Take the 2-minute tour ×
Super User is a question and answer site for computer enthusiasts and power users. It's 100% free, no registration required.

I have a mysterious directory that doesn't list until I cd into it. Then it does just fine. Then it vanishes again periodically.

bash-3.00$ pwd
/sde
bash-3.00$ ls -la
total 16
drwxr-xr-x   4 root root    0 May 18 16:46 .
drwxr-xr-x  29 root root 4096 Mar 23 13:16 ..
drwxrwxrwx  11 root root 4096 Dec  8 16:36 src_rep
drwxr-xrwx   7 root root 4096 Dec  3 11:06 taaats_6
bash-3.00$ cd s_int_r
bash-3.00$ pwd
/sde/s_int_r
bash-3.00$ ls ..
s_int_r  src_rep  taaats_6
bash-3.00$ cd ..
bash-3.00$ ls
s_int_r  src_rep  taaats_6

Some time passes, with no commands entered...

bash-3.00$ pwd
/sde
bash-3.00$ ls
src_rep  taaats_6
bash-3.00$ ls ./s_int_r/..
s_int_r  src_rep  taaats_6

I am SSH'd into this machine with putty. If I open up another connection to the machine, the second connection seems to always be the same as the first. Ie- It initially doesn't show on either, but if I cd into it on one connection, it will then show on the second.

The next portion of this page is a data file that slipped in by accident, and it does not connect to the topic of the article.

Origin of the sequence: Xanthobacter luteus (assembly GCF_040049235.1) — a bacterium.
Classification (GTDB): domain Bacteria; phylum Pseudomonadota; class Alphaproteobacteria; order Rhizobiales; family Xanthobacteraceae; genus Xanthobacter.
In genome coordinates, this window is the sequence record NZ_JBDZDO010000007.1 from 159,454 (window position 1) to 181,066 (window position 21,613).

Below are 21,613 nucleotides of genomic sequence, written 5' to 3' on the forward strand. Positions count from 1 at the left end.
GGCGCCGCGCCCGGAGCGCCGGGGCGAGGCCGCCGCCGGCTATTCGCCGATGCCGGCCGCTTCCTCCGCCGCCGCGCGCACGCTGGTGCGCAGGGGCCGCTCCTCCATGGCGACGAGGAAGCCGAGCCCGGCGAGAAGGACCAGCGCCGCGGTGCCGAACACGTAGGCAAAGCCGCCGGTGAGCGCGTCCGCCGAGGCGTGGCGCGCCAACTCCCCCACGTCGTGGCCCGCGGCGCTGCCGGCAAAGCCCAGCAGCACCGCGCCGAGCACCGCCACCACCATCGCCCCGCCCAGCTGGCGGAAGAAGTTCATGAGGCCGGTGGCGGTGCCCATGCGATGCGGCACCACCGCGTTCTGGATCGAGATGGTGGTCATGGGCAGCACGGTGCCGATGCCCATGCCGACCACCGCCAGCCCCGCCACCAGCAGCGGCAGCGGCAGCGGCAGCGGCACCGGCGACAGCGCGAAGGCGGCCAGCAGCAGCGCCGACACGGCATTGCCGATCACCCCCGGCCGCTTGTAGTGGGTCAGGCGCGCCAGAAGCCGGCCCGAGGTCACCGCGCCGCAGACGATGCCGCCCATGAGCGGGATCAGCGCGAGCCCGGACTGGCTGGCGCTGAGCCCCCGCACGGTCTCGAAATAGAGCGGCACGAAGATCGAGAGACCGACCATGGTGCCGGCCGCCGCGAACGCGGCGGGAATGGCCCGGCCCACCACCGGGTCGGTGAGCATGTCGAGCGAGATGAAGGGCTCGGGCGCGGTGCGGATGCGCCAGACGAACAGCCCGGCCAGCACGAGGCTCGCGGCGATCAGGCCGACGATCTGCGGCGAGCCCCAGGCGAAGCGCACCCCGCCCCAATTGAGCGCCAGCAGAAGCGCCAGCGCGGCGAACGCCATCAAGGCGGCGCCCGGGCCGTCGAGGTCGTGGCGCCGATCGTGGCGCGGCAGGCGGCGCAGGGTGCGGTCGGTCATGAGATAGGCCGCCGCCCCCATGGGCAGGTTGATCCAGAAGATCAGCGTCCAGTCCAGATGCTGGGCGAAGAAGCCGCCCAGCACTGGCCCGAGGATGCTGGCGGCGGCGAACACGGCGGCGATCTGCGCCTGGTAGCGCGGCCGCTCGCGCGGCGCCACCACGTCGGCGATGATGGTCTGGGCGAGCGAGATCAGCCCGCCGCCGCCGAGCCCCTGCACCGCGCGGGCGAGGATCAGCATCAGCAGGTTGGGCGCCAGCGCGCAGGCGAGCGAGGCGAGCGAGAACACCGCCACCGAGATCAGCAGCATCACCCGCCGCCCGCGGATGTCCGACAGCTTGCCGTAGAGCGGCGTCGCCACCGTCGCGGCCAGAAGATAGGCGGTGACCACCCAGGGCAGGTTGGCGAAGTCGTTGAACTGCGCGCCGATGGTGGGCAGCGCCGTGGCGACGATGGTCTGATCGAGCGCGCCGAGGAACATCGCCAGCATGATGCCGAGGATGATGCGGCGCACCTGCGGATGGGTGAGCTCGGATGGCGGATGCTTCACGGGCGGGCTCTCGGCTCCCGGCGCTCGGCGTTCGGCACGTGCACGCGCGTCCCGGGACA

What is going on?

share|improve this question

1 Answer 1

up vote 6 down vote accepted

You're seeing an automounter in operation. Automounter implementations vary, but the basic principle is to mount a directory only when it's accessed. This one is mounting s_int_r on demand when you change into it; other automounters might always list it in the directory entry for /sde but only actually mount it when you try to access a file in it.

cd /sde/s_int_r && df . will tell you where it's mounted from. grep /sde /proc/mounts will tell you what automounter is going on, and from that information you may be able to find out how it's configured.

share|improve this answer
    
Well I'm still a little confused, but I'll go do some reading and I'm sure it'll make sense. I just didn't know what to search for before! Cheers! –  Cam Jackson May 19 '11 at 0:37
    
On another note, it now makes sense why all different machines were accessing what I thought were local copies of data that should have been communal. It's not local at all, it's mounted from somewhere else. –  Cam Jackson May 19 '11 at 0:41

Your Answer

 
discard

By posting your answer, you agree to the privacy policy and terms of service.

Not the answer you're looking for? Browse other questions tagged or ask your own question.